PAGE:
Structures, Reactions, Uses and Properties of Monosubstituted Benzene Compounds

Structures, Reactions, Uses and Properties of Monosubstituted Benzene Compounds

Monosubstituted Benzene Compounds


  • Monosubstituted benzene is a type of aromatic compound in which a single hydrogen atom in the benzene ring is replaced by a substitute (R), denoted as C6H5-R.
  • Examples include Phenol (C6H5-OH), Aniline (C6H5-NH2), and Toluene (C6H5-CH3).


  • Monosubstituted benzene compounds primarily undergo three types of reactions: Electrophilic aromatic substitution, Nucleophilic aromatic substitution, and Oxidative reactions.
  • For example, Toluene reacts with a mixture of nitric and sulfuric acid to yield nitrotoluene in an electrophilic substitution reaction.
  • Aniline can be acylated with acyl chlorides or anhydrides to form secondary amides.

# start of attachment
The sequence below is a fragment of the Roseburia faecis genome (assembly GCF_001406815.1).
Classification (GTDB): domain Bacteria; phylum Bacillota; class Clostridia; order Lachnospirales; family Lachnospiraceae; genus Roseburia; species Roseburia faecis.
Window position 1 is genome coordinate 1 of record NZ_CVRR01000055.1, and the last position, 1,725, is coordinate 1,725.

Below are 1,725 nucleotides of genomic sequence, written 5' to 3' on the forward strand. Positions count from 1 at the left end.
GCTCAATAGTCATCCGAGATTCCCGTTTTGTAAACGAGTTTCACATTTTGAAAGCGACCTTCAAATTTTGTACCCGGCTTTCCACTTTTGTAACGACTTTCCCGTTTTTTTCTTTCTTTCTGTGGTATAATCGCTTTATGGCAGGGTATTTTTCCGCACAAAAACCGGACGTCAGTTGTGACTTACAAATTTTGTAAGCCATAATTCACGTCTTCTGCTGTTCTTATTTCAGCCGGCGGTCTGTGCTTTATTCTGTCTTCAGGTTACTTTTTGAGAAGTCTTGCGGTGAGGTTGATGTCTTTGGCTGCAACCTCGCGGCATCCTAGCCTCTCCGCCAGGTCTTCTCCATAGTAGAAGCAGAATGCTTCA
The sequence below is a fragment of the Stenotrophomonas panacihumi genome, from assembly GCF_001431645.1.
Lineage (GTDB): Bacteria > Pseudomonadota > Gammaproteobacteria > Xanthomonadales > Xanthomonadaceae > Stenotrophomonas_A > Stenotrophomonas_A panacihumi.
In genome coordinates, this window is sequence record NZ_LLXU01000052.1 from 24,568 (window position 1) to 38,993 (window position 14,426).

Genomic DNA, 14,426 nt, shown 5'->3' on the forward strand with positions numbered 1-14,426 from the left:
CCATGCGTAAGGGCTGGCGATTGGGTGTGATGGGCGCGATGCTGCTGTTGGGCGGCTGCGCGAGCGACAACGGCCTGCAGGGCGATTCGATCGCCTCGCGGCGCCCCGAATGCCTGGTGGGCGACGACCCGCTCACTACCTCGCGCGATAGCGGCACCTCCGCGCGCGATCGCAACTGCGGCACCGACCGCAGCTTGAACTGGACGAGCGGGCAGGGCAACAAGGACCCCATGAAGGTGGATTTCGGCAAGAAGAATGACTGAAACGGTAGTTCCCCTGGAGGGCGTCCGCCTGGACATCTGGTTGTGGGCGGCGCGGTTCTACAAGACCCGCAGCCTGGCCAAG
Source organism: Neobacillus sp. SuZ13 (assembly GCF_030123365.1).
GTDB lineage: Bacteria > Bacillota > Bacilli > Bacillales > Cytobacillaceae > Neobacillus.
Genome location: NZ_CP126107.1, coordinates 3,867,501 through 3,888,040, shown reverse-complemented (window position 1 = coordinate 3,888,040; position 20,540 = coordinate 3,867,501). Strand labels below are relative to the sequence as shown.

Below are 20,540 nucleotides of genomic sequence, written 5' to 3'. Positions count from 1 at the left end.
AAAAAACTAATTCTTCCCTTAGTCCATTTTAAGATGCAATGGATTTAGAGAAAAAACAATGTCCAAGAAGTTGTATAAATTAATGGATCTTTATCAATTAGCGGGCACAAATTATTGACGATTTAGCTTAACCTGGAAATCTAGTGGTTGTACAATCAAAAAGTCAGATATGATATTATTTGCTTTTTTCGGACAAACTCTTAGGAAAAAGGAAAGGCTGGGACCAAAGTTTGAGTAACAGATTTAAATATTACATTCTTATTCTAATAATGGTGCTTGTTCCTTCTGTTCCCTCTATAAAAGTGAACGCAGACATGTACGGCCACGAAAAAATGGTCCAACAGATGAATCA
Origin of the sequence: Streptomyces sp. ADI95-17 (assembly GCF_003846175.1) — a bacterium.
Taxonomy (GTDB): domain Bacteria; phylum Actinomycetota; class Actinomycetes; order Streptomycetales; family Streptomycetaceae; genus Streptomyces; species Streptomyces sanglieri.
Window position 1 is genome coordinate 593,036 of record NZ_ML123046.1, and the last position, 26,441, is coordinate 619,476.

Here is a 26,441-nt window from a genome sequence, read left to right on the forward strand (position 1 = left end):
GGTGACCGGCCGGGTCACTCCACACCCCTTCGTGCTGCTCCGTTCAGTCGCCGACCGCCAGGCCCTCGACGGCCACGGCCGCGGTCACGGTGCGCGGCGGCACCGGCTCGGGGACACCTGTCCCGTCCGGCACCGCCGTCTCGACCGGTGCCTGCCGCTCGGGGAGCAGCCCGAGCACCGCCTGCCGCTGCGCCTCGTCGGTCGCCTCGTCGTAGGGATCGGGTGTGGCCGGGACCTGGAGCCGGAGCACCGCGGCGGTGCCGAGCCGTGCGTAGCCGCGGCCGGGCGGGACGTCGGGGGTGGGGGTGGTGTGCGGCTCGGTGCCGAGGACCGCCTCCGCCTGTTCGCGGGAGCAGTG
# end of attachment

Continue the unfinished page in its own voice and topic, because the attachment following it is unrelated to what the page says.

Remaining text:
• Phenol can be oxidised to form benzoquinone, a type of organic compound widely used in industry.


  • Toluene is widely used as a solvent, in the production of benzene and xylene, and in the manufacture of drugs and dyes.
  • Aniline is used in the manufacture of polyurethane foam, rubber, dyes, drugs, plastics, and photographic chemicals.
  • Phenol is used in the production of plastics, resins, disinfectants, pharmaceuticals, and dyes.


  • Monosubstituted benzene compounds generally have higher boiling points and are less volatile than the parent benzene due to the ability of the substitute to form dipole-dipole interactions or hydrogen bonds.
  • Compared to benzene, the addition of a substitute can increase the chemical reactivity of the benzene ring, as seen in reactions involving nucleophile or electrophile.
  • The presence of a substitute also affects the acidic or basic properties of benzene. For example, aniline is a weak base while phenol is a weak acid.

Achieving an understanding of structures, reactions, uses, and properties of monosubstituted benzene compounds is a key step in mastering Applications of Organic Chemistry.